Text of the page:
(If you are interested in how Neuroscience interacts with Urban Life and Cities, do consider following or joining the Asian Society for Architecture and Psychology – ASAP @AsianAsap; see also https://architecturalpsychology.org/)
One of the major determinants of human behavior and health is the built environment. The rapid urbanization of our planet (currently >50% of humanity lives in Cities) means that human psychology will be under significant pressure.
The aim is to build offices, hospitals, schools, malls / shops, parks, neighborhoods and cities that are liveable, productive, healthy, collaborative, and with a cultural identity.
Research so far has mostly employed traditional metrics, such as questionnaires and observations, with some but limited success. This is because traditional methods are based on introspection (i.e. what the person thinks she likes) memory (how did I feel when I walked under the sun?) and are, by definition, subjective.
We suggest employing the new cognitive neuroscience tools (heart rate, physiology, brain imaging, virtual reality, wearables, thermal comfort; computerised methods; see Methods ) to better understand human psychology and how it interacts with the environment.
In our published research we have discussed some theoretical models explaining how psychological and social factors could affect human behaviour in such spaces. Roberts et al. discusses how we can employ neuroscience to improve these spaces, whereas as Lee et al. disucsses how social attitudes and perceived control could affect the perception of spaces.
Some of our recent findings has shown that the usually neglected corridors and transitional spaces are equally and sometimes more important than the actual office space for the comfort and well-being of occupants.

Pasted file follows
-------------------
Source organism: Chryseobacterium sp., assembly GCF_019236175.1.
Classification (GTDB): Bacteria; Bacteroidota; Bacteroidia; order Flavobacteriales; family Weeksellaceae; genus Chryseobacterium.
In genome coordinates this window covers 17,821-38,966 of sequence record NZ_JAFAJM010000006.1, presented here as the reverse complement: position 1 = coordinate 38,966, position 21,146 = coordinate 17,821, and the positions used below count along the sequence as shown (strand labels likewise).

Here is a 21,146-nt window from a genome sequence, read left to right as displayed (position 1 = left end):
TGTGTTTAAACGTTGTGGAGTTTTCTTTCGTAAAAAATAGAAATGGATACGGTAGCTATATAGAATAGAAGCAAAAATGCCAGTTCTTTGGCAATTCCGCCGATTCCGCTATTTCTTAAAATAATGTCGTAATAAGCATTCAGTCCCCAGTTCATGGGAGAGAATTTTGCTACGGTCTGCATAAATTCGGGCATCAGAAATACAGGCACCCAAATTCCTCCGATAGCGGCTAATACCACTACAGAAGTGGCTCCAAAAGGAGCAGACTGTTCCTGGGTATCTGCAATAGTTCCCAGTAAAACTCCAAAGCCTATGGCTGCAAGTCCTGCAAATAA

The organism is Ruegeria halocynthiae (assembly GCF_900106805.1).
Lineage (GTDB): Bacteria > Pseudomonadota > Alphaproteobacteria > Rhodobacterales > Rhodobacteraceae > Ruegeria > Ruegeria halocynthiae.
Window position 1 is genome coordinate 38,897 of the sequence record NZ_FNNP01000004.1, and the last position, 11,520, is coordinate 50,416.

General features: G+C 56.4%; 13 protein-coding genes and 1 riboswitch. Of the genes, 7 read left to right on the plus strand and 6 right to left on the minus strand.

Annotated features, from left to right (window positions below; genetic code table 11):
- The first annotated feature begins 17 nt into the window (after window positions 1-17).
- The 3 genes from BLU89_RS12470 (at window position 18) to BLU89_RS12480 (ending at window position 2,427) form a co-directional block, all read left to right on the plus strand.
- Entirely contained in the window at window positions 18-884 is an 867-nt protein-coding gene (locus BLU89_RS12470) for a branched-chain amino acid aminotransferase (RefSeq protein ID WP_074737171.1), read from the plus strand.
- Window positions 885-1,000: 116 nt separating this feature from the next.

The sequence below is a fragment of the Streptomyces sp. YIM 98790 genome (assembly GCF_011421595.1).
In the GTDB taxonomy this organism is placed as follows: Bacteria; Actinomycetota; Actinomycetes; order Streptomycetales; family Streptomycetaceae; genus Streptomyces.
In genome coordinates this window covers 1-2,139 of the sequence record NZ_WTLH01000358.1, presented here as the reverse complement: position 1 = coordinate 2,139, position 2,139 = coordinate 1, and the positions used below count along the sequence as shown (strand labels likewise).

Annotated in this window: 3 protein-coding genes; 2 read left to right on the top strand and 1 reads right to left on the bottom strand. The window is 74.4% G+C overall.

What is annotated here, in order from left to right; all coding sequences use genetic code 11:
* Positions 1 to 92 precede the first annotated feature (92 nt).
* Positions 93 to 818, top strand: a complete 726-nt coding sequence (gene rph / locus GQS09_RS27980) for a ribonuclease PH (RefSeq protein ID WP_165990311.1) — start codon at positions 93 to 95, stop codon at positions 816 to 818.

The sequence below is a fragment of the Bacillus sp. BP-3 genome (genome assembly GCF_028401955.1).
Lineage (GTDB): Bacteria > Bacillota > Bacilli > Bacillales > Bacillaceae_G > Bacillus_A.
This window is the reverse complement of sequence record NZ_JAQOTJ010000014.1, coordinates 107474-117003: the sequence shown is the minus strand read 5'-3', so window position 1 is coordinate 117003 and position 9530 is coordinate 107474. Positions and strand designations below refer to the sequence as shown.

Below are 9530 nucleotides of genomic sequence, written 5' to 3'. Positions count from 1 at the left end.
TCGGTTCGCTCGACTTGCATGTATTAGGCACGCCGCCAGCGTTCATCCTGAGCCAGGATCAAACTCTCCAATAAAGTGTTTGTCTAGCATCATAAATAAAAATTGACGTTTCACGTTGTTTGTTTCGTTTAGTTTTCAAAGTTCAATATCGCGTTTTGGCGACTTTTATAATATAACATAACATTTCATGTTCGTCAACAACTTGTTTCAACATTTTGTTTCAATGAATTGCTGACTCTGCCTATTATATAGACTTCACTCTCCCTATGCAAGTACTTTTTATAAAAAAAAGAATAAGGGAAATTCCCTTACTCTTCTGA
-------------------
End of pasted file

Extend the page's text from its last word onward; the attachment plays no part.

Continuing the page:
Another study has quantitatively demonstrated how improving the perceived Indoor Environmental Quality (air, temperature, light, noise) can be associated with lower stress and lower sick building syndrome symptoms – both costing millions of dollars to companies.
We also have shown that cubicles can be beneficial if the task requires perseverance and concentration, resulting in significant improvement in committed effort.
On a more focused set of studies we examined what people believe about underground offices. We found that effective responses are independent of claustrophobia, thus suggesting that being enclosed is not the only driving force of potential negative responses to underground spaces. On a positive note, UG spaces were associated with calmness. The only available standardized questionnaire measuring responses towards underground spaces is published here.
We have developed an Indoor Spaces Lab (ISL – see below) where we study how human behave in indoor / windowless environments.
These are some of our results clearly demonstrating how the built environment affects human psychology and productivity. See here for more research.